On the ward 










199
Chapter7
On theward
OMFS on the ward 200
Trauma patients 204
Dentoalveolar patients 206
Head and neck oncology patients 208
Flap monitoring 212
The tracheostomy patient 214
Orthognathic patients 218

200
CHAPTER7 On theward
200
OMFS ontheward
Since OMFS is a small specialty with relatively few inpatients, it rarely
has a dedicated ward and often shares with ENT or another small
surgical specialty.
Sometimes the whole OMFS team attends the ward round, and may
include ‘special services’ (e.g. Macmillan nurse, SALT, dietician,etc.).
There are a large number of young short- stay patients (trauma/
orthognathic) with no medical problems.
There are a small but increasing number of long- stay patients with many
medical problems— it is really important that you get good exposure to
medical rms during your training, ideally in the ITU as well, to manage
these sick patientswell.
OMFS ward round essentials
Be ontime and know thepatient’s background history
Pen torch, spatulas, gloves, orthodontic elastics, skin marker- pen.
Stethoscope.
Hand- held Doppler for ap patients available.
Review appointment cards if applicable.
Snellen charts for measuring visual acuity (see E inside back cover of
this handbook).
Radiographs/ investigations
It is important to ensure that radiographic imaging is available to be viewed
on the ward round with the corresponding reports if completed. This is usu-
ally done via digital images on PACS (Picture Archiving and Communication
System), often before the ward round. Be ahead of the game and have cor-
rect up- to- date images ready for the patient. Think about their interpreta-
tion and signicance for management, as it is likely that you will be asked for
your input. Furthermore, the latest blood, microbiological, and pathological
results should also be known and presented to the ward round; you will get
used to the usual questions:CRP, WCC, glucose for the abscess patients,
for example.
OMFS wardwork
A select few patients will take up the majority of your time (normally the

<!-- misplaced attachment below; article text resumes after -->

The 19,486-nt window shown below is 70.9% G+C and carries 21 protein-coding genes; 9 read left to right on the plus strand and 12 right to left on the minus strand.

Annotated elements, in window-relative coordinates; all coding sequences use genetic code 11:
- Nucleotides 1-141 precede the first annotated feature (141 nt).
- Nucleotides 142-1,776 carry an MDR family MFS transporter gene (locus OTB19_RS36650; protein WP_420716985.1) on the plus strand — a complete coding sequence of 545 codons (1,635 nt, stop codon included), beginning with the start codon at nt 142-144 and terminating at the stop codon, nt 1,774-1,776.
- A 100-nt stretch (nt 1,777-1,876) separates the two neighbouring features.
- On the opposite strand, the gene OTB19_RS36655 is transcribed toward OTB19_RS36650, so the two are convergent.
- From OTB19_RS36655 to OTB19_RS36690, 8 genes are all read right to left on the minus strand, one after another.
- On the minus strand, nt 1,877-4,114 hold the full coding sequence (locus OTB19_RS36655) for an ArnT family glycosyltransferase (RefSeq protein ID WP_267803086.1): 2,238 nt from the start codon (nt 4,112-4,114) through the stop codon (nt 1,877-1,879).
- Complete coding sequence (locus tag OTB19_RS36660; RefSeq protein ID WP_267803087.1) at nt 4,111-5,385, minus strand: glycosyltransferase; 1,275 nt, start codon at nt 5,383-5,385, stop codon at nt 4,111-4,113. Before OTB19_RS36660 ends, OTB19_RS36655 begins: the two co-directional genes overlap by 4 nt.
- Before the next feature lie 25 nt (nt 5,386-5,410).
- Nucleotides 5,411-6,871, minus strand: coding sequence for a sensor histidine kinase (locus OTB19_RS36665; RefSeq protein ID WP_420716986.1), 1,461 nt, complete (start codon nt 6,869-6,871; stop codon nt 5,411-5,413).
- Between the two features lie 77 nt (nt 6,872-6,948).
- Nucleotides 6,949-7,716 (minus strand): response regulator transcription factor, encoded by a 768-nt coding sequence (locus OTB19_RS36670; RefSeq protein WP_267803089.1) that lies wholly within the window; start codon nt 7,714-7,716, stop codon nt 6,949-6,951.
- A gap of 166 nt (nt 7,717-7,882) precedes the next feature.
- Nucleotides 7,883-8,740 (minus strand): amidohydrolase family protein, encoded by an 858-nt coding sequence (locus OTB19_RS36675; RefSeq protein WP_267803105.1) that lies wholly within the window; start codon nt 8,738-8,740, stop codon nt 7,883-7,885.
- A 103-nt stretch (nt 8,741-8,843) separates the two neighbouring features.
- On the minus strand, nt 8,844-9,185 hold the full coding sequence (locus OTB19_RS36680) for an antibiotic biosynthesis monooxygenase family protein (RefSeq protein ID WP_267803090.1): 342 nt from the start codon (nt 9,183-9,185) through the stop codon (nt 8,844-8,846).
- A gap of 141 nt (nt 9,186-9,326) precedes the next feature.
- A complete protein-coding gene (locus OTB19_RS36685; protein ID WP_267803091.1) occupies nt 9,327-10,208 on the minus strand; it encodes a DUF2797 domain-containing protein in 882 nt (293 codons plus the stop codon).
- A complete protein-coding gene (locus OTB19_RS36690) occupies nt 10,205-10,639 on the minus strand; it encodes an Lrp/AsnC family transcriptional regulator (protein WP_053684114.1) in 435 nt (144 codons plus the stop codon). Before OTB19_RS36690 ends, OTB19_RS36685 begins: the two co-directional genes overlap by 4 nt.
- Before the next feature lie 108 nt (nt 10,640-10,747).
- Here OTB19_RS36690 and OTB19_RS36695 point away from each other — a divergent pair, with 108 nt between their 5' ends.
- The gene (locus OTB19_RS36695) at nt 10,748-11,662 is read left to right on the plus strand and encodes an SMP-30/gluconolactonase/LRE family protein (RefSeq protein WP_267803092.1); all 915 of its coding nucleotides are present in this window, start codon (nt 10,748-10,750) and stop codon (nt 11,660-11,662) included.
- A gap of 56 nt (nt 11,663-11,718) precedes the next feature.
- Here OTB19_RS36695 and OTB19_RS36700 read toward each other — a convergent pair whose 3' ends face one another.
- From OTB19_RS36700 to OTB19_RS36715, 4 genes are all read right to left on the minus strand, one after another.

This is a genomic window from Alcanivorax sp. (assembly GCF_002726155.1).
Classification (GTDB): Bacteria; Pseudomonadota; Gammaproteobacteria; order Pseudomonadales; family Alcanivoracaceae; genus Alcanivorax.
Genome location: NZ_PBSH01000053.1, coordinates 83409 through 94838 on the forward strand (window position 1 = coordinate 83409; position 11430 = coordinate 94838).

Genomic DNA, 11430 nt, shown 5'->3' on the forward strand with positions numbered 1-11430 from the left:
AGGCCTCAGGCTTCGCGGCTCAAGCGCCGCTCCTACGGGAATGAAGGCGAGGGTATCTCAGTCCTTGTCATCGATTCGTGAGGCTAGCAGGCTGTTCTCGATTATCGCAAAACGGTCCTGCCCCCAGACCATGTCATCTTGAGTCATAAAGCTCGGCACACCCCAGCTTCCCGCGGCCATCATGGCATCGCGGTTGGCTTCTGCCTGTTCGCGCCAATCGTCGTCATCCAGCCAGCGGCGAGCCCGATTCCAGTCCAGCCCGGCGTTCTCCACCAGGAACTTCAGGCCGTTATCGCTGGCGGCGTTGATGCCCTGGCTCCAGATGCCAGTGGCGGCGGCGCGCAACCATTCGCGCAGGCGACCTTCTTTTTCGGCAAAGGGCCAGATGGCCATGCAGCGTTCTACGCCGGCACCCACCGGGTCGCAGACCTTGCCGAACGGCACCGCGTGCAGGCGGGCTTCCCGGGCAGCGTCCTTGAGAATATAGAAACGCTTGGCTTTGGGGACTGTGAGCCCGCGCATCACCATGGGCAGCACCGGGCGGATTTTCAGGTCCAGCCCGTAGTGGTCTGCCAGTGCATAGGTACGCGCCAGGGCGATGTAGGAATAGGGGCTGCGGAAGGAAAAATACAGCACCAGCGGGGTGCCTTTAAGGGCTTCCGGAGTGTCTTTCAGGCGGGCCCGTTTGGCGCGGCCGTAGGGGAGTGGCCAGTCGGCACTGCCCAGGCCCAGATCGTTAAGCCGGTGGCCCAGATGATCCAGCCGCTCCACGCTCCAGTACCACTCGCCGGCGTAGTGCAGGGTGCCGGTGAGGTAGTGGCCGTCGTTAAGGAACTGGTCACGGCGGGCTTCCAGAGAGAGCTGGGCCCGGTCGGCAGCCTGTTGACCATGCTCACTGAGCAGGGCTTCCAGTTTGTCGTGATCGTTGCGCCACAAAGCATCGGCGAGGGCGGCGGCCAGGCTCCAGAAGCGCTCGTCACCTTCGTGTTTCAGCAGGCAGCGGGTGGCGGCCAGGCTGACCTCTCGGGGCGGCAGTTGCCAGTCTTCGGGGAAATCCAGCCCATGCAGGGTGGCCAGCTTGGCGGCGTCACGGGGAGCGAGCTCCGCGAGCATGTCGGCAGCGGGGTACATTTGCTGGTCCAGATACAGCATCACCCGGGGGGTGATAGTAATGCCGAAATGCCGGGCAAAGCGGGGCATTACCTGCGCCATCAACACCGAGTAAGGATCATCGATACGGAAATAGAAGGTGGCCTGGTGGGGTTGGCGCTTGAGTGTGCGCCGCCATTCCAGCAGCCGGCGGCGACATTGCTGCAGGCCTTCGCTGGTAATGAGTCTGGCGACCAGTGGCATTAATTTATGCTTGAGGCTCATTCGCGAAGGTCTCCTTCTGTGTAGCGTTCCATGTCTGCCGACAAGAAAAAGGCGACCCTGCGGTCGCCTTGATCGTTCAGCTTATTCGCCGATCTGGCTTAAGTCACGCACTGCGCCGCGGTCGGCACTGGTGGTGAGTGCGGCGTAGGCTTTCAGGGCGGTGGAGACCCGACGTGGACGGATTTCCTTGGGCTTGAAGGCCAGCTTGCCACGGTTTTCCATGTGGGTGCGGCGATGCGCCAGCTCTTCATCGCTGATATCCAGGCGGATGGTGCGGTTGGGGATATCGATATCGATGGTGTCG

oncology cases) as they require more regular investigations and postop-
erative monitoring (see E pp. 212–13). Get to know who in the hospital
controls the appointments for investigations, e.g. ultrasound, lung function,
ECHO. The faster a patient is worked up for surgery the better for them
and you may save the hospital a huge ne for a breach in missing treatment
deadlines.
If you need to perform a procedure on the ward, try to make use of
a side- room or ENT treatment room where you are likely to have more
space, more light, and more equipment available than by the bedside.
Ensure that you know the location of, and have had a play with, any equip-
ment that you might need in an emergency. Take the opportunity to extend
your role doing minor procedures and endoscopy.

OMFS ONTHEWARD
201
Nurses
As ever, a good working relationship with the nurses is essential for a happy
and harmonious working environment. Muck in and be helpful, and you will
receive the same in abundance. Communicate well, share knowledge, and
learn what the roles of the nurse involve—they have seen many like you
come and go and have a wealth of knowledge.
Ward protocols
These are generally in place to follow in specic clinical situations. Some
examples are given as follows.
Tracheostomy
Tracheostomies are used to protect the airway— but they can kill if not
cared for properly. Our patients have dicult airways and should have plans
in place if the airway is inadvertently lost. You should be knowledgeable
about tracheostomies, so nd and review the protocol (often in place for
the nurses) for tracheostomy care. These guidelines relate to tracheostomy
tube care, suctioning, humidication, care of the cu, fenestrated tubes,
speaking valves, decannulation, tracheostomy emergencies, and resuscita-
tion (see E pp. 214–18). Extra reading of the NICE guidelines is amust.
1
Carotid blow- out
Ensure that you familiarize yourself with this, as the protocol is in place to
decrease stress for both the patient and sta in what can be a seemingly
horric situation. The three approaches to carotid blow- out are preventa-
tive, active resuscitation, or palliativecare.
Preventativeprevent dehydration, infection, and wound breakdown;
nutritional support; reduce physical and emotional stress.
Active resuscitationsecure airway; prevent aspiration; control
haemorrhage; prevent hypovolaemic shock; relieve anxiety; morphine/
diamorphine/ midazolam.
Palliative carerelieve anxiety; compassion and support; assist the dying